Oladiran Fasina, professor of biosystems engineering, was inducted as a fellow of the American Society of Agricultural and Biological Engineers. This is the highest honor awarded to members of the society who possess 20 years of active experience in or related to the field of agricultural, food or biological systems engineering.

Pradeep Lall, Thomas Walter professor of mechanical engineering and director of Auburn’s National Science Foundation Center for Advanced Vehicle and Extreme Environment Electronics, has been selected as a fellow of the Alabama Academy of Science, the academy’s second highest honor. Lall was also honored with the Exceptional Technical Achievement Award from the Institute of Electrical and Electronics Engineers Components, Packaging, and Manufacturing Technology Society for his contributions to the field of electronics reliability and manufacturing.

Elizabeth Lipke, assistant professor of chemical engineering, has been named among the nation’s brightest young engineers and was invited to attend the National Academy of Engineering’s 20th annual U.S. Frontiers of Engineering symposium. Lipke, among 82 engineers from around the country, gathered in September at the National Academy’s Beckman Center in Irvine, Calif., to discuss cutting-edge developments in four research areas: next-generation robotics, frontiers in materials for batteries, shale gas and oil, and technologies for the heart. Engineers from industry, academia and government participated in the discussion, which is expected to influence national policies in science and engineering.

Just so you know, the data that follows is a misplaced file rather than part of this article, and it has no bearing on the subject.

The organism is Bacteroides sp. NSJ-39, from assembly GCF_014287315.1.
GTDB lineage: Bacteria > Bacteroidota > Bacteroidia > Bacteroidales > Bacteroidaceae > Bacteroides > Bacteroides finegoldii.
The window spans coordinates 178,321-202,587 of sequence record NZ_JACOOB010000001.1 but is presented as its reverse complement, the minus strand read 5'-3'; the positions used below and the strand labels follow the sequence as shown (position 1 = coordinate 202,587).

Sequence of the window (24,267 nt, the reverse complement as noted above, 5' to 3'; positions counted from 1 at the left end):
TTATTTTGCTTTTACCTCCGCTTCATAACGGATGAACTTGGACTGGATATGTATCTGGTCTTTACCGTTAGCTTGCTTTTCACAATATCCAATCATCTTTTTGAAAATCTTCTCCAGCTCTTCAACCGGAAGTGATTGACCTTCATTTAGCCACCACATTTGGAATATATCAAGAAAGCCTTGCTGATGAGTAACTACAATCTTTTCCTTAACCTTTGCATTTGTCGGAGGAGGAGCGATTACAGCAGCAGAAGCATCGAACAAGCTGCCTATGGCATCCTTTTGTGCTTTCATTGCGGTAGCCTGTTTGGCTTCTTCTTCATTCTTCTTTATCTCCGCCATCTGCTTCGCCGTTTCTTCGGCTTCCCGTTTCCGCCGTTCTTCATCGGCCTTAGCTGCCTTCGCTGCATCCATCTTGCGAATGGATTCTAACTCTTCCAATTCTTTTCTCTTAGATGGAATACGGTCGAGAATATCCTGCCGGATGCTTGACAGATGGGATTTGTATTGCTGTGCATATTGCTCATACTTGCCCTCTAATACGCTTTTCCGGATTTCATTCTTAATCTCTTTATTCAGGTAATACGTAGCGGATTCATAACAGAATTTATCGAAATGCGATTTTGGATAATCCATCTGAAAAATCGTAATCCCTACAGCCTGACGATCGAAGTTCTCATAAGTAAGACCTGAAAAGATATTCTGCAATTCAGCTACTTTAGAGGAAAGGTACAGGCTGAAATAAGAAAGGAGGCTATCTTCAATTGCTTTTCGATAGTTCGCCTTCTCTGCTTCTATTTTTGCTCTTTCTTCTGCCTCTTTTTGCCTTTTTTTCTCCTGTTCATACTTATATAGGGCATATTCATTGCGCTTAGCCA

Joseph Majdalani, department chair of aerospace engineering, was honored with the Konrad Dannenberg Educator of the Year Award from the American Institute of Aeronautics and Astronautics greater Huntsville section. The award is given to a section member who has exemplified outstanding service to education and promotion of math and science within the community.

Daniela Marghitu, comp 1000 coordinator in computer science and software engineering and founding director of Auburn’s Laboratory for Educational and Assistive Technology, published her sixth textbook on information technology titled “Exploring Microsoft SharePoint for Office 2013.” The book is published as part of the international award-winning Pearson Higher Education Exploring series.

Cheryl Seals, associate professor of computer science and software engineering, has been appointed acting director of the Alabama Power Academic Excellence Program in the Samuel Ginn College of Engineering. Seals is responsible for leading the program’s academic support and professional development activities for students as they transition and adjust to the Auburn Engineering environment.